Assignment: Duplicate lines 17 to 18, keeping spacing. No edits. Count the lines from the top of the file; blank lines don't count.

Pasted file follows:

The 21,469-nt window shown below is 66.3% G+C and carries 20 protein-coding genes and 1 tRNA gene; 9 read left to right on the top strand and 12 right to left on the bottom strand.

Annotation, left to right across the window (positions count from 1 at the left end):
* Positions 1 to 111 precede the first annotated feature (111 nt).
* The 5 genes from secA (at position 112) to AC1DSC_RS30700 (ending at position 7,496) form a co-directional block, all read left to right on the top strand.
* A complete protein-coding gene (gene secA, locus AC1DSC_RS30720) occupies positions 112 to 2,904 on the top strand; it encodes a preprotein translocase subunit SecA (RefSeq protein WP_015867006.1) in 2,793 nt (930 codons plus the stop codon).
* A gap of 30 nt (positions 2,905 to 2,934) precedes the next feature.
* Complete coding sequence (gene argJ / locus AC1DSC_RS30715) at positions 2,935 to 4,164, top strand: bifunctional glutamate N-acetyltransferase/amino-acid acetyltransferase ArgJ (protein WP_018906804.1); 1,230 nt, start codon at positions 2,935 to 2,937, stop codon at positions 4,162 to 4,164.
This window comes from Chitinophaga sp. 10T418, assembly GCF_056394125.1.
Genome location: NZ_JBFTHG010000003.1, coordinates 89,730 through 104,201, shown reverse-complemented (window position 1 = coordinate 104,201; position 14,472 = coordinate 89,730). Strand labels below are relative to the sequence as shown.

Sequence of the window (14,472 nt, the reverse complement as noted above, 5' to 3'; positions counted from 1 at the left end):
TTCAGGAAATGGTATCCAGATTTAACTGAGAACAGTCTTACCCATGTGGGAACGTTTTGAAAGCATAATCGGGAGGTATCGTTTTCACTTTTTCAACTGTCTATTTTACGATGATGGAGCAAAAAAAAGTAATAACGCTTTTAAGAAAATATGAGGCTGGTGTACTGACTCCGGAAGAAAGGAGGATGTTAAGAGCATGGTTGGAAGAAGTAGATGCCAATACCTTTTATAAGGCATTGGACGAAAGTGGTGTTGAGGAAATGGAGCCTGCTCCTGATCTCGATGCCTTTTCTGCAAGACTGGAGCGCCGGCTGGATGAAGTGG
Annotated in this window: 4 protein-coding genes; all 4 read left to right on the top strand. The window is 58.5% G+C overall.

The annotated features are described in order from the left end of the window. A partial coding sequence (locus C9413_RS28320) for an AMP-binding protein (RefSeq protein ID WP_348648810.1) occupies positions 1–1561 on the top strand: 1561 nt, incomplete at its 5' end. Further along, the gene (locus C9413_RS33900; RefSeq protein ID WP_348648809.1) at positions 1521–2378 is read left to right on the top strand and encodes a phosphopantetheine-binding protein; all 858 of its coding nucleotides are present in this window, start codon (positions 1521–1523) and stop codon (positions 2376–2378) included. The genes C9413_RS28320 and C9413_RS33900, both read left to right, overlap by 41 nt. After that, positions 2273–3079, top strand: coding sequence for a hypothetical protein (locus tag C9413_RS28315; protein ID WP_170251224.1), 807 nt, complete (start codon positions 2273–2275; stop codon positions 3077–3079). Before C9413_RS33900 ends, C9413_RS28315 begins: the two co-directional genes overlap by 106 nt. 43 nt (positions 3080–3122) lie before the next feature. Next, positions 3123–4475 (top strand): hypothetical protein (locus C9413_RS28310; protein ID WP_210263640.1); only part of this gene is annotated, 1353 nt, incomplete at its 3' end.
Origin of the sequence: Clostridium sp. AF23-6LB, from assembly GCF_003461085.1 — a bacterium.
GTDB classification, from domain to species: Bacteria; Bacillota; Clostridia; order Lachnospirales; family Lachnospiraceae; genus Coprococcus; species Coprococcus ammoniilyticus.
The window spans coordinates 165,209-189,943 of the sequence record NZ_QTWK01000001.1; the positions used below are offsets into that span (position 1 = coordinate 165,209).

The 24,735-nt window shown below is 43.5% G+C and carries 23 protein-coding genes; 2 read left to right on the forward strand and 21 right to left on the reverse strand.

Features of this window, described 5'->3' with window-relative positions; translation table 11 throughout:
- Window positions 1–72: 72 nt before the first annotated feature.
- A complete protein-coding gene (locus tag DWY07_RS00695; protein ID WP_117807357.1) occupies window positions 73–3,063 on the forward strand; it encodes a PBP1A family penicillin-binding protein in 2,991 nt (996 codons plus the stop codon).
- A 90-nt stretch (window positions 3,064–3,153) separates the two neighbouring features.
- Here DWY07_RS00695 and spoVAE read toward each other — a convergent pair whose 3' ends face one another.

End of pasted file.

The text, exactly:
The 24,735-nt window shown below is 43.5% G+C and carries 23 protein-coding genes; 2 read left to right on the forward strand and 21 right to left on the reverse strand.

Features of this window, described 5'->3' with window-relative positions; translation table 11 throughout: